Christmas gave way to New Year’s, and to my surprise, my affair with Lane would go on for several more months. Those months were, though, wrought with heartbreaking arguments, struggles with my own self-esteem, and oh yeah, can’t forget, two more relapses into cocaine use. I think I may have finally drawn the line when I found myself in downtown Phoenix - in a dangerous and seedy area I had absolutely no business being in - looking for Lane in a dumpster at 3:00 in the morning. He had relapsed. And hard. He hadn’t come home from his evening shift at the pizza place, where someone had finally had the heart to take a chance, and hire a high-risk employee like Lane. It turns out, he had never made that shift. Once again, I was made the fool. Me, and the pizza place manager. I had had no luck digging through dumpsters looking for my boyfriend, but thankfully, I hadn’t run into any trouble of my own either. Defeated, I headed back to our apartment, but unable to do anything else, I began to make calls - the local hospitals and jails. Still nothing. At around 8:00am, he walked through the door, and never before, until that moment, could I truly appreciate the phrase “something the cat dragged in.” He was still high, and smiling at me stupidly, he said, “Hey, baby.” That was it. I was done. Later that afternoon, I found my own apartment, and kitty and I hit the road.
That should've been the end of the story. And, honestly, for the story of Sarah and Lane, it was, but our paths would cross again, four years later. I was in New York City helping my best girlfriend move. I remembered that Lane lived in Brooklyn the last I had heard, so I called him, and we decided to meet. I don’t know why I did that, but, whatever. It amounted to a whole lot of not much anyway. We chatted on the stoop of my girlfriend’s new home for an hour or so, and then he went back to his life and I did the same. The next couple of years saw an occasional phone conversation as well as a handwritten letter now and then, but that was all. There was a part of me that still pined for him. I did lots of dating — lots of first dates, anyway — but I couldn’t find in anyone else that thing I had found in him....
That validation thing.
Five or so years later, maybe it was 2007, a friend sent me a link to a news story that I “just had to see!” My heart froze as it sunk down into my lower belly. There was that Benson grin, all teeth, the biggest I had ever, ever seen it. And right beside his beaming face was the face of his beautiful bride. Apparently, they had been on some reality show together and had won a televised wedding or something. The details are vague to me now, and I’ve since been unable to find the article. I was stunned, but it was truly a blessing. I do wonder if he legally divorced Hanna for this new wife, a Latina-looking beauty. (He loved the exotic type, which I truly was not.) It hardly mattered. Two years later, though, in 2009, I was still struggling with the loss. I took a trip back to Phoenix that year. I’m not sure what I was looking for, perhaps a ghost of a memory that would guide me? An answer that would make sense of it all so I could move on? I don’t know. I didn’t find anything, and ten years after that trip, I wrote a song about it called “Arizona Ghost.” I was married to someone else by then, for a few years. It was a good song — not my best seller, but it was decent. Guess who one of the first to buy and download that song was. Yep. That was weird for me, but I don’t think he ever knew that I knew he bought it. I know he knows the song was about him. There was never, ever again any contact between the two of us.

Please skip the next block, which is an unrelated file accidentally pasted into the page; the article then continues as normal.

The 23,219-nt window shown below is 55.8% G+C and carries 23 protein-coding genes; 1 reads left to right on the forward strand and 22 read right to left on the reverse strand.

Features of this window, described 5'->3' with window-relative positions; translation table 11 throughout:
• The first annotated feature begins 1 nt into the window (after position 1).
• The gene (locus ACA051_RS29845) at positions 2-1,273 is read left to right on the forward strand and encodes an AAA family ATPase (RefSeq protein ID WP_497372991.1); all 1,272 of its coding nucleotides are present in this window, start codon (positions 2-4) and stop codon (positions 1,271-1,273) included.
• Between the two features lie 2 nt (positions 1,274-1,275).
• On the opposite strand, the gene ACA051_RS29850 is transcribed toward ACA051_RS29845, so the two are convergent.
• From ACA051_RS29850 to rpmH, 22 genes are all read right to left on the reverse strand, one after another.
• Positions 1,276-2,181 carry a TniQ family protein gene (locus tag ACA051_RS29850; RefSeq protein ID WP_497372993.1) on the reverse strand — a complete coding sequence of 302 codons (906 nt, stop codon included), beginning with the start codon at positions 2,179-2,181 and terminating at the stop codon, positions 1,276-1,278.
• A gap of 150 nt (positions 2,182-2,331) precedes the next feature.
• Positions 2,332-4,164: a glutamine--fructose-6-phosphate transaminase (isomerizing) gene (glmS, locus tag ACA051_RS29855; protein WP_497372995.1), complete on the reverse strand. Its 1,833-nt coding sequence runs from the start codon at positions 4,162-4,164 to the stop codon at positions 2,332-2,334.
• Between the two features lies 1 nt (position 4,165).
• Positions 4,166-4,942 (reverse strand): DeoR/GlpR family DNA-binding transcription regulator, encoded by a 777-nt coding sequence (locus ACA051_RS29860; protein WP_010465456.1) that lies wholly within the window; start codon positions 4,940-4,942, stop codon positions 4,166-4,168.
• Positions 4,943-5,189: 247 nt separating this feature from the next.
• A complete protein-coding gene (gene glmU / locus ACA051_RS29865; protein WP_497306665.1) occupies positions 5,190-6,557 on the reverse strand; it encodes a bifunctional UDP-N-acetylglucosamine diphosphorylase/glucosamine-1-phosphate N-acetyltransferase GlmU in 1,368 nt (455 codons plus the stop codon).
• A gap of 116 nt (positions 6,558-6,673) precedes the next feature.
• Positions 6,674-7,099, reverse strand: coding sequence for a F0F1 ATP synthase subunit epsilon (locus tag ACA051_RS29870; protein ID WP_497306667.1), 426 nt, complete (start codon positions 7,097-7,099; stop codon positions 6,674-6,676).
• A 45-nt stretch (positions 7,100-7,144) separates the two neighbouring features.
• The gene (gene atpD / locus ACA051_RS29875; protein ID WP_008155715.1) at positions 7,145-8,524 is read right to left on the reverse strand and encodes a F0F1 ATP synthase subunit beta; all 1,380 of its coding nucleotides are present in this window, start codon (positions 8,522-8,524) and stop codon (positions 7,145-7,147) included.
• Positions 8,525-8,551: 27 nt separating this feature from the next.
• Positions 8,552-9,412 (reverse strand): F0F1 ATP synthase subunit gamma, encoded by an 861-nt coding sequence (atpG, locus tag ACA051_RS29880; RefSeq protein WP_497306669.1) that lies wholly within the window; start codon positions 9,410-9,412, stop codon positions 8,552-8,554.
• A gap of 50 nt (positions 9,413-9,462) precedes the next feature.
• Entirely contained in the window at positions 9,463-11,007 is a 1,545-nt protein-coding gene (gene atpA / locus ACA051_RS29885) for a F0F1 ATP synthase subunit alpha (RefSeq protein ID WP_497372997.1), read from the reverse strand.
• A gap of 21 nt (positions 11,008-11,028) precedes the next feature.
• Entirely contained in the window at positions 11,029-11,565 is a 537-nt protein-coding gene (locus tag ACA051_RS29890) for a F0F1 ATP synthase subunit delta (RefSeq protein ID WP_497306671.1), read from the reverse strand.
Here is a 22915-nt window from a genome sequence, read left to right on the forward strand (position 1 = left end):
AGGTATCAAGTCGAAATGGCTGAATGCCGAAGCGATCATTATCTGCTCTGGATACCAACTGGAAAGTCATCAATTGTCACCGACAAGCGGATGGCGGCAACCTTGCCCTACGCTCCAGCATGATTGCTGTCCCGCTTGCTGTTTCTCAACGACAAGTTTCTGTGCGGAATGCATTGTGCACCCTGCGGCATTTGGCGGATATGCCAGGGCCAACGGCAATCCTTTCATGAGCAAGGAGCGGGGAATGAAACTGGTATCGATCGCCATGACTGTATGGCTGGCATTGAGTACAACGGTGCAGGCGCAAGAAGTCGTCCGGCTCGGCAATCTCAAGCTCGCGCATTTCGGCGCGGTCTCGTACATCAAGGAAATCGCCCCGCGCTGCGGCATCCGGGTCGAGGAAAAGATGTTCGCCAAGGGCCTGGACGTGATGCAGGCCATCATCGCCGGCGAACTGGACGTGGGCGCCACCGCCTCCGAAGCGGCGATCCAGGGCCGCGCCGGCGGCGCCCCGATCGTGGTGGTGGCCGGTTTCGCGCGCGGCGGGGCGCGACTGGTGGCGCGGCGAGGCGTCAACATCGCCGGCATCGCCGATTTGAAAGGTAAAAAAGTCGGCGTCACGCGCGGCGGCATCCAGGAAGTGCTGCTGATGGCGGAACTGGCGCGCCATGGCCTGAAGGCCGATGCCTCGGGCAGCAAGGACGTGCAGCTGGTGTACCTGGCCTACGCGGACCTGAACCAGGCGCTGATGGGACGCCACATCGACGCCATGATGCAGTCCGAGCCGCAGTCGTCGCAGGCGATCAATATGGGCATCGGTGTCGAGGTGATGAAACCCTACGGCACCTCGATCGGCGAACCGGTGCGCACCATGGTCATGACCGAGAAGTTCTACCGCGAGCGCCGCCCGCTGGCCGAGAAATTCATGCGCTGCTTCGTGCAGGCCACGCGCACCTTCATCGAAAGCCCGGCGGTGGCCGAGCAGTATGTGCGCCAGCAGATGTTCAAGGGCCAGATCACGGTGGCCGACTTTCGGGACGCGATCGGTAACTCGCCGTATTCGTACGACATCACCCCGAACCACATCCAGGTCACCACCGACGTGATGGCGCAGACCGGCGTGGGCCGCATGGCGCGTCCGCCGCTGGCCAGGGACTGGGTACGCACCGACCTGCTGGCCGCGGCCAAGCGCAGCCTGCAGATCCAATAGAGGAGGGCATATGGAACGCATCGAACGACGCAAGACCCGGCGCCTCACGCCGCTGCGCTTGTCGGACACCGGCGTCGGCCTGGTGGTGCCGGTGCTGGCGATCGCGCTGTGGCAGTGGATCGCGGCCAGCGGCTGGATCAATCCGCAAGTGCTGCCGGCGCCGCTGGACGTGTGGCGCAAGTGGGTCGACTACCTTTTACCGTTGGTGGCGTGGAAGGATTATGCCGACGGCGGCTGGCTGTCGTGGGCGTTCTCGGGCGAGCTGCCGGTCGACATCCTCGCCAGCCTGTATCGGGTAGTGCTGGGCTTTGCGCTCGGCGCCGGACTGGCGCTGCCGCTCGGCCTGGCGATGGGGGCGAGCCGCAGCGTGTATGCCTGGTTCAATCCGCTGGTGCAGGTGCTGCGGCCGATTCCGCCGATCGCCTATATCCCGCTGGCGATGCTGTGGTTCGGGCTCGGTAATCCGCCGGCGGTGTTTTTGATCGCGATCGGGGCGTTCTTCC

Smash cut to the grand finale! Remember that Christmas Eve we spent together after he was released from jail? Apparently, that night, he wrote my Mom a letter. She found it recently, and on Christmas Eve exactly twenty years after he wrote it, I read it for the first time. Afterwards, I was angry all over again, but this time for new reasons. This time I was mostly angry at myself. That man never loved me. The whole tone of his letter was indifferent, uninvolved, detached. He wrote about me like I was just this real, nice girl who he was regretful about having to hurt, but only mildly regretful. Why would he even write such a letter and mail it to my Mother? I had always believed he loved me, even if only in the capacity he could, but the truth is, he didn’t. It was abundantly clear to me. Finally. My anger was for all of the wasted years. What a tremendous waste. But, the pining was definitely and defiantly over. As soon as I read the last word, I took that letter, turned to the wood stove fire my husband had so lovingly created for our home, and I burned that mother fucker to ash.